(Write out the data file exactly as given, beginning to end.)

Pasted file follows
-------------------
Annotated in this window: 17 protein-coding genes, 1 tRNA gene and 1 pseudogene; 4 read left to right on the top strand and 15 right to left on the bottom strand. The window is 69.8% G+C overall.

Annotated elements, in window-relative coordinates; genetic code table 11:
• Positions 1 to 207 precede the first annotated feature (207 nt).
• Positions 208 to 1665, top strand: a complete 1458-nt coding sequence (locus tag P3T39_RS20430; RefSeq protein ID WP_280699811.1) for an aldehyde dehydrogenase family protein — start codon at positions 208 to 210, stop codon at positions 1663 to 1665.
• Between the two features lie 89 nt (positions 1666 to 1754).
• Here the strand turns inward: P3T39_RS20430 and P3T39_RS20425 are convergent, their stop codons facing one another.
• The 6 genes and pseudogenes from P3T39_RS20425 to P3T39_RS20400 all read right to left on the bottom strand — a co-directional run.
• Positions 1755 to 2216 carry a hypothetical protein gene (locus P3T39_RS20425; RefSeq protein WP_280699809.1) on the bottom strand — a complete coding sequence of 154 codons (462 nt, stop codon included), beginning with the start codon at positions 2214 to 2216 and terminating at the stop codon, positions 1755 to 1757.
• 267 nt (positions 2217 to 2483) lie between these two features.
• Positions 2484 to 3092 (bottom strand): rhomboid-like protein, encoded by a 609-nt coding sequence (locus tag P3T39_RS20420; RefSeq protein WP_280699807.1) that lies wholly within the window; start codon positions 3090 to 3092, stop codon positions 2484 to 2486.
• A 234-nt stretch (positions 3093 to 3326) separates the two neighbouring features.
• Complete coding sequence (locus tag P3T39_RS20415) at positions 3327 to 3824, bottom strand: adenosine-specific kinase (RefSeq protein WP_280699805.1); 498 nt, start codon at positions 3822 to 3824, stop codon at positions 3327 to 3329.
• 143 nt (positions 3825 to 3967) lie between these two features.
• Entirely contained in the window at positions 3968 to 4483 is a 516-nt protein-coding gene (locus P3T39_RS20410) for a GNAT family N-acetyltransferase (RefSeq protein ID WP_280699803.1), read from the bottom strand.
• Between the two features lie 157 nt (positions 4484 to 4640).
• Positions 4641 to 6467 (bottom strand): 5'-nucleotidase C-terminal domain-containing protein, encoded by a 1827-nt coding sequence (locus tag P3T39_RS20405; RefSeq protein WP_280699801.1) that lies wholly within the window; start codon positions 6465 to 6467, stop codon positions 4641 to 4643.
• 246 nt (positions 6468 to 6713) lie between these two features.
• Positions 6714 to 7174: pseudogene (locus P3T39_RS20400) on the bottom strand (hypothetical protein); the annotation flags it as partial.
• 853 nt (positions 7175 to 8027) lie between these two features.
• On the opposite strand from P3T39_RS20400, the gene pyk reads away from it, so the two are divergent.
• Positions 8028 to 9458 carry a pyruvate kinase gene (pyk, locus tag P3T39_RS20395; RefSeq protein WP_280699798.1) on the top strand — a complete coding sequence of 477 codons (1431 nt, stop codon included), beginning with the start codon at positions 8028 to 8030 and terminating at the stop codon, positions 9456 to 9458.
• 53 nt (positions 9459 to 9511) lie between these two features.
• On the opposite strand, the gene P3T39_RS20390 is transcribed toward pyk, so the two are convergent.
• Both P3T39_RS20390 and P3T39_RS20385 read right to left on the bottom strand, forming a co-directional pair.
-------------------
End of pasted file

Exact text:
Annotated in this window: 17 protein-coding genes, 1 tRNA gene and 1 pseudogene; 4 read left to right on the top strand and 15 right to left on the bottom strand. The window is 69.8% G+C overall.

Annotated elements, in window-relative coordinates; genetic code table 11:
• Positions 1 to 207 precede the first annotated feature (207 nt).
• Positions 208 to 1665, top strand: a complete 1458-nt coding sequence (locus tag P3T39_RS20430; RefSeq protein ID WP_280699811.1) for an aldehyde dehydrogenase family protein — start codon at positions 208 to 210, stop codon at positions 1663 to 1665.
• Between the two features lie 89 nt (positions 1666 to 1754).
• Here the strand turns inward: P3T39_RS20430 and P3T39_RS20425 are convergent, their stop codons facing one another.
• The 6 genes and pseudogenes from P3T39_RS20425 to P3T39_RS20400 all read right to left on the bottom strand — a co-directional run.
• Positions 1755 to 2216 carry a hypothetical protein gene (locus P3T39_RS20425; RefSeq protein WP_280699809.1) on the bottom strand — a complete coding sequence of 154 codons (462 nt, stop codon included), beginning with the start codon at positions 2214 to 2216 and terminating at the stop codon, positions 1755 to 1757.
• 267 nt (positions 2217 to 2483) lie between these two features.
• Positions 2484 to 3092 (bottom strand): rhomboid-like protein, encoded by a 609-nt coding sequence (locus tag P3T39_RS20420; RefSeq protein WP_280699807.1) that lies wholly within the window; start codon positions 3090 to 3092, stop codon positions 2484 to 2486.
• A 234-nt stretch (positions 3093 to 3326) separates the two neighbouring features.
• Complete coding sequence (locus tag P3T39_RS20415) at positions 3327 to 3824, bottom strand: adenosine-specific kinase (RefSeq protein WP_280699805.1); 498 nt, start codon at positions 3822 to 3824, stop codon at positions 3327 to 3329.
• 143 nt (positions 3825 to 3967) lie between these two features.
• Entirely contained in the window at positions 3968 to 4483 is a 516-nt protein-coding gene (locus P3T39_RS20410) for a GNAT family N-acetyltransferase (RefSeq protein ID WP_280699803.1), read from the bottom strand.
• Between the two features lie 157 nt (positions 4484 to 4640).
• Positions 4641 to 6467 (bottom strand): 5'-nucleotidase C-terminal domain-containing protein, encoded by a 1827-nt coding sequence (locus tag P3T39_RS20405; RefSeq protein WP_280699801.1) that lies wholly within the window; start codon positions 6465 to 6467, stop codon positions 4641 to 4643.
• 246 nt (positions 6468 to 6713) lie between these two features.
• Positions 6714 to 7174: pseudogene (locus P3T39_RS20400) on the bottom strand (hypothetical protein); the annotation flags it as partial.
• 853 nt (positions 7175 to 8027) lie between these two features.
• On the opposite strand from P3T39_RS20400, the gene pyk reads away from it, so the two are divergent.
• Positions 8028 to 9458 carry a pyruvate kinase gene (pyk, locus tag P3T39_RS20395; RefSeq protein WP_280699798.1) on the top strand — a complete coding sequence of 477 codons (1431 nt, stop codon included), beginning with the start codon at positions 8028 to 8030 and terminating at the stop codon, positions 9456 to 9458.
• 53 nt (positions 9459 to 9511) lie between these two features.
• On the opposite strand, the gene P3T39_RS20390 is transcribed toward pyk, so the two are convergent.
• Both P3T39_RS20390 and P3T39_RS20385 read right to left on the bottom strand, forming a co-directional pair.